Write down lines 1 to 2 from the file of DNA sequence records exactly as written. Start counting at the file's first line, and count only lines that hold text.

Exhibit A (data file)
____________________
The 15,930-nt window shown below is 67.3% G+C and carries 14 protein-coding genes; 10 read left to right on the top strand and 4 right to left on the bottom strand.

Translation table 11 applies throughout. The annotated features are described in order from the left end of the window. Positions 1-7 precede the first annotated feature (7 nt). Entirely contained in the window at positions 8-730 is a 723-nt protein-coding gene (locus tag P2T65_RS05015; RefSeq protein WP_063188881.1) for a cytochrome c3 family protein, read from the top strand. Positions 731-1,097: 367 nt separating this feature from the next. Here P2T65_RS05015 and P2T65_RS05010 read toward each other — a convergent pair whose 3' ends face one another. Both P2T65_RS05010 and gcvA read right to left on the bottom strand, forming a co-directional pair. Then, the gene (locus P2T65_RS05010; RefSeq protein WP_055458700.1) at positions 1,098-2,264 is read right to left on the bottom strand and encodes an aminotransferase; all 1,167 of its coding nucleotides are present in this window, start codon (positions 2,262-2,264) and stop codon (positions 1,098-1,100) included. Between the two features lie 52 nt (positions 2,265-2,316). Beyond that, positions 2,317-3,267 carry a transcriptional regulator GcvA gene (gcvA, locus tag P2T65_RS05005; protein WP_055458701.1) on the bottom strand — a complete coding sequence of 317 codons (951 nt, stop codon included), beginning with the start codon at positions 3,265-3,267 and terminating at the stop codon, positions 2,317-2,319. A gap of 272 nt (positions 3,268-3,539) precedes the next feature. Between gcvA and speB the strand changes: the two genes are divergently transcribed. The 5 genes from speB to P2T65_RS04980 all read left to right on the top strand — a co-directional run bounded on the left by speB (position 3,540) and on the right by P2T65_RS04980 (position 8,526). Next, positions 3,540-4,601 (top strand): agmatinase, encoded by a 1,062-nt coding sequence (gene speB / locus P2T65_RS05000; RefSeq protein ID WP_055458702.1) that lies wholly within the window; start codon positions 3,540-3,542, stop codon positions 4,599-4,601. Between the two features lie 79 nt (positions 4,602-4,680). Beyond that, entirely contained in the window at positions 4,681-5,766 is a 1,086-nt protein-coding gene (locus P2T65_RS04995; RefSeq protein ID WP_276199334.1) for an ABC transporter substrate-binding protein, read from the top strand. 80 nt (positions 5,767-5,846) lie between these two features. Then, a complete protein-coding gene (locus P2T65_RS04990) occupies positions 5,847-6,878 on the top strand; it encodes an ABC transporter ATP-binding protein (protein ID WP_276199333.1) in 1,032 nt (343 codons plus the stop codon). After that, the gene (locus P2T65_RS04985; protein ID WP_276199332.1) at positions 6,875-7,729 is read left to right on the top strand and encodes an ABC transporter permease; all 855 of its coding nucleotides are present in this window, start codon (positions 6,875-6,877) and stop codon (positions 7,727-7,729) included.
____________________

The 15,930-nt window shown below is 67.3% G+C and carries 14 protein-coding genes; 10 read left to right on the top strand and 4 right to left on the bottom strand.

Translation table 11 applies throughout. The annotated features are described in order from the left end of the window. Positions 1-7 precede the first annotated feature (7 nt). Entirely contained in the window at positions 8-730 is a 723-nt protein-coding gene (locus tag P2T65_RS05015; RefSeq protein WP_063188881.1) for a cytochrome c3 family protein, read from the top strand. Positions 731-1,097: 367 nt separating this feature from the next. Here P2T65_RS05015 and P2T65_RS05010 read toward each other — a convergent pair whose 3' ends face one another. Both P2T65_RS05010 and gcvA read right to left on the bottom strand, forming a co-directional pair. Then, the gene (locus P2T65_RS05010; RefSeq protein WP_055458700.1) at positions 1,098-2,264 is read right to left on the bottom strand and encodes an aminotransferase; all 1,167 of its coding nucleotides are present in this window, start codon (positions 2,262-2,264) and stop codon (positions 1,098-1,100) included. Between the two features lie 52 nt (positions 2,265-2,316). Beyond that, positions 2,317-3,267 carry a transcriptional regulator GcvA gene (gcvA, locus tag P2T65_RS05005; protein WP_055458701.1) on the bottom strand — a complete coding sequence of 317 codons (951 nt, stop codon included), beginning with the start codon at positions 3,265-3,267 and terminating at the stop codon, positions 2,317-2,319. A gap of 272 nt (positions 3,268-3,539) precedes the next feature. Between gcvA and speB the strand changes: the two genes are divergently transcribed. The 5 genes from speB to P2T65_RS04980 all read left to right on the top strand — a co-directional run bounded on the left by speB (position 3,540) and on the right by P2T65_RS04980 (position 8,526). Next, positions 3,540-4,601 (top strand): agmatinase, encoded by a 1,062-nt coding sequence (gene speB / locus P2T65_RS05000; RefSeq protein ID WP_055458702.1) that lies wholly within the window; start codon positions 3,540-3,542, stop codon positions 4,599-4,601. Between the two features lie 79 nt (positions 4,602-4,680). Beyond that, entirely contained in the window at positions 4,681-5,766 is a 1,086-nt protein-coding gene (locus P2T65_RS04995; RefSeq protein ID WP_276199334.1) for an ABC transporter substrate-binding protein, read from the top strand. 80 nt (positions 5,767-5,846) lie between these two features. Then, a complete protein-coding gene (locus P2T65_RS04990) occupies positions 5,847-6,878 on the top strand; it encodes an ABC transporter ATP-binding protein (protein ID WP_276199333.1) in 1,032 nt (343 codons plus the stop codon). After that, the gene (locus P2T65_RS04985; protein ID WP_276199332.1) at positions 6,875-7,729 is read left to right on the top strand and encodes an ABC transporter permease; all 855 of its coding nucleotides are present in this window, start codon (positions 6,875-6,877) and stop codon (positions 7,727-7,729) included.